<p>Ilah Feeney, a program administrator for the Solano County Office of Education, shared support strategies for special-needs transporters during the California&nbsp;Association of School Transportation Officials' annual conference.</p>
SACRAMENTO, Calif. — School transportation officials across the state gathered here last week to discuss a variety of topics, including strategies to support special-needs transportation.

One of the sessions for the California Association of School Transportation Officials (CASTO) annual conference, held Feb. 22 to 24, covered the importance of establishing supportive relationships for special-needs transporters.

Ilah Feeney, a program administrator for the Solano County Office of Education, detailed the value of creating more collaborative relationships among a district's transportation and special-education departments, parents, teachers, and school site staff.

As a former special-education teacher of 33 years, “I knew I had to build relationships with [bus drivers] and communicate with them because having a lack of student information can be a challenge," Feeney told attendees.

When dealing with everyone’s expectations for school transportation, she encouraged attendees to advocate for more collaborative meetings — in addition to those arranged for a student’s Individualized Education Plan (IEP).

“Do you see teachers when picking up students? Do you feel support from those teachers? Are you having issues with school site staff?” she asked the audience. “These are the types of questions you should be asking.”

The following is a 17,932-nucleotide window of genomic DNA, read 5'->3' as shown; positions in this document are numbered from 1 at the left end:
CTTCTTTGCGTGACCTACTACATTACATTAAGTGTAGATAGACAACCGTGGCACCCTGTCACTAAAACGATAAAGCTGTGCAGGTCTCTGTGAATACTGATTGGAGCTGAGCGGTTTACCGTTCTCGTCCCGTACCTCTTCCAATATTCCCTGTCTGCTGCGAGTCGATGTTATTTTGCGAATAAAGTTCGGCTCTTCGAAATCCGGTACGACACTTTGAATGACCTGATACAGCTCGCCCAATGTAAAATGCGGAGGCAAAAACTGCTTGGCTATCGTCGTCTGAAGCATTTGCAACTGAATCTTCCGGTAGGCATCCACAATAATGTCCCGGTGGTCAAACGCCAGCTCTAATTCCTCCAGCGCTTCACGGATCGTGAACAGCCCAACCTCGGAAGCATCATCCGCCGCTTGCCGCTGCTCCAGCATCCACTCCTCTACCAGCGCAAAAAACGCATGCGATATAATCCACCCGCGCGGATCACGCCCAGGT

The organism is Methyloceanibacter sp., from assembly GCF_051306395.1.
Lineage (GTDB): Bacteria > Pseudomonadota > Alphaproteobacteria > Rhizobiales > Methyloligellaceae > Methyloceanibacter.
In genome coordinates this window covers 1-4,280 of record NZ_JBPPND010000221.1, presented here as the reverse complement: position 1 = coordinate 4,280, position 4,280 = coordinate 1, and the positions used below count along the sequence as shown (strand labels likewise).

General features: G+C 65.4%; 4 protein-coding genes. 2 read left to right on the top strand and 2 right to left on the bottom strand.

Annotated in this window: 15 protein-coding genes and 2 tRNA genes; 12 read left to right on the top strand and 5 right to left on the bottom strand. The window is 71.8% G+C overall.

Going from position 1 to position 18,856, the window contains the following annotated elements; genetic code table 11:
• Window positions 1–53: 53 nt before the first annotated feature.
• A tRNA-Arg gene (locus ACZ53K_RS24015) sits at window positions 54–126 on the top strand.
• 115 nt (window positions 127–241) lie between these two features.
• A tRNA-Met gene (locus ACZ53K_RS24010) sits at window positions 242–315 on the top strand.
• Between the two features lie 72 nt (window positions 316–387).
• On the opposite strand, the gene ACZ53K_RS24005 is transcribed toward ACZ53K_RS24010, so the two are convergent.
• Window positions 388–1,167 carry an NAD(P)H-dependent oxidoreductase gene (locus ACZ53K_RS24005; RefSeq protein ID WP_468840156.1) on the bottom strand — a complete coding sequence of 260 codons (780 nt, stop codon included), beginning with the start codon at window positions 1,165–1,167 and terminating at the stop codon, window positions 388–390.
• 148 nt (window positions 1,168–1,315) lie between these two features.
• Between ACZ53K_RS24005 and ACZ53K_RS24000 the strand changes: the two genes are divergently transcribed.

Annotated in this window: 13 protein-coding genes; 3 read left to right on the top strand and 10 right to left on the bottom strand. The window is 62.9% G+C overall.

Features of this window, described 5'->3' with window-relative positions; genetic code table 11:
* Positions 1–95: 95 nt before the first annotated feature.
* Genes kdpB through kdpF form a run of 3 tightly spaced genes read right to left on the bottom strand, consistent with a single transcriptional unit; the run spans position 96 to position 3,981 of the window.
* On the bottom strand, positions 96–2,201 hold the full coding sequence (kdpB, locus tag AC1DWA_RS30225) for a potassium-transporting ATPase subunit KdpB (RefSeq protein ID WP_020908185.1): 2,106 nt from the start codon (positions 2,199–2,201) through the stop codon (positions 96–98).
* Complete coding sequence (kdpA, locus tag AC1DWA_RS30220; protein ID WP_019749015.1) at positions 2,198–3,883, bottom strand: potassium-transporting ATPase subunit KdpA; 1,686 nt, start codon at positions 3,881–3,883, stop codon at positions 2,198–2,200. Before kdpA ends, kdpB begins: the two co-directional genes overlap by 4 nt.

For bus drivers and aides working in larger districts, Feeney recommended that they present any concerns they have to the transportation director first, before communicating with related staff members or parents. She also stressed the need for confidentiality when discussing student information and having consistent documentation in writing of any incidents that may take place on or off the school bus.

"Confidentiality is one of the biggest isues for families," Feeney said. “If you’re in a crisis situation, you have to document exactly what happens. Video [from a camera on the bus] can capture the situation, but you still need to be able to distribute the facts — describe what you saw and what you did, especially in cases where you may have had to restrain a student.”

To further avoid behavioral and/or medical issues on the bus, one attendee mentioned that her district implemented a “ready to ride” practice to ensure when and if it is safe for a student to get on the school bus.

For example, if a student who is epileptic, experienced a seizure right before getting on the bus after school, the bus driver may report to the teacher and/or school site staff that it’s unsafe to transport the student at that time. In that case, the attendee added, the transportation department will send another bus to pick up the student once they are considered “ready to ride.”

Other support strategies that were discussed during the session included giving drivers and aides more access to training, such as non-violent crisis intervention training and behavior intervention plan training; having teachers create visual supports for students to communicate on the bus; and providing fidget spinners or other reinforcers for students who may get restless on long bus rides.

About the author
Sadiah Thompson

Sadiah Thompson

Assistant Editor

Sadiah Thompson is an assistant editor at School Bus Fleet magazine.

View Bio